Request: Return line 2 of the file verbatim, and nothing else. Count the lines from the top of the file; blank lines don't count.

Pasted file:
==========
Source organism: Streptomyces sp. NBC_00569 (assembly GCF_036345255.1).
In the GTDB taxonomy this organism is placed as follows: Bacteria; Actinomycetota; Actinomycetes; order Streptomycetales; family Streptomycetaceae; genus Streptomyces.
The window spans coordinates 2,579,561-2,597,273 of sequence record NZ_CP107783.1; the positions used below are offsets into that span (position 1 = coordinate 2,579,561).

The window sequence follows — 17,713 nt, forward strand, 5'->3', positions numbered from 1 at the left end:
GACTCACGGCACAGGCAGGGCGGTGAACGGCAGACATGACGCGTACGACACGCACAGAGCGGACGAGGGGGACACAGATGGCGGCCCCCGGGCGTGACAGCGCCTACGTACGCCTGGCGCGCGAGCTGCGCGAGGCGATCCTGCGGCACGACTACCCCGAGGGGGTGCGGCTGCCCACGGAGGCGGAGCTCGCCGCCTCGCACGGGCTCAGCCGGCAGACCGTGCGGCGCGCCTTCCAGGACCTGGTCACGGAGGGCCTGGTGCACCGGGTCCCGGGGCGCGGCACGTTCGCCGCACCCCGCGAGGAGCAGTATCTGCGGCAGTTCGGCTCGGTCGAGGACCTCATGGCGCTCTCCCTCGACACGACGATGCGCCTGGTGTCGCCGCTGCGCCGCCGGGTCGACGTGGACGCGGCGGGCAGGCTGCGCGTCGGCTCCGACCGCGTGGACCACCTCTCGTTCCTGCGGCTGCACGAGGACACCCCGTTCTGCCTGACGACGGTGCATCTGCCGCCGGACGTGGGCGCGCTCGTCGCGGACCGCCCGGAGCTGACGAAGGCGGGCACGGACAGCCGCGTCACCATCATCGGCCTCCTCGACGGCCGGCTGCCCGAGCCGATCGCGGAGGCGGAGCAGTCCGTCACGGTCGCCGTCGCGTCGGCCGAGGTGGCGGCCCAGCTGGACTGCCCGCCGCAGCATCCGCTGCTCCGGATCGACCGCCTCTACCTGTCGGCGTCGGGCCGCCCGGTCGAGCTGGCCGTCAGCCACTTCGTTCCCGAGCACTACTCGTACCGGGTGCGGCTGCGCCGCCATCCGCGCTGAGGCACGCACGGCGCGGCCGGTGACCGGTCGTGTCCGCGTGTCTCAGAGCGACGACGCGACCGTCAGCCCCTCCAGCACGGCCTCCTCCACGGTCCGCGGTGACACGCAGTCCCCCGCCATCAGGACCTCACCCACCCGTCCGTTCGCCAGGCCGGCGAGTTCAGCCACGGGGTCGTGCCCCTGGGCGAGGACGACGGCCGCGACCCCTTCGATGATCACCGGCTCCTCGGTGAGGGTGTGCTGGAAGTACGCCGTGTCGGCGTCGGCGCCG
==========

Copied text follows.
In the GTDB taxonomy this organism is placed as follows: Bacteria; Actinomycetota; Actinomycetes; order Streptomycetales; family Streptomycetaceae; genus Streptomyces.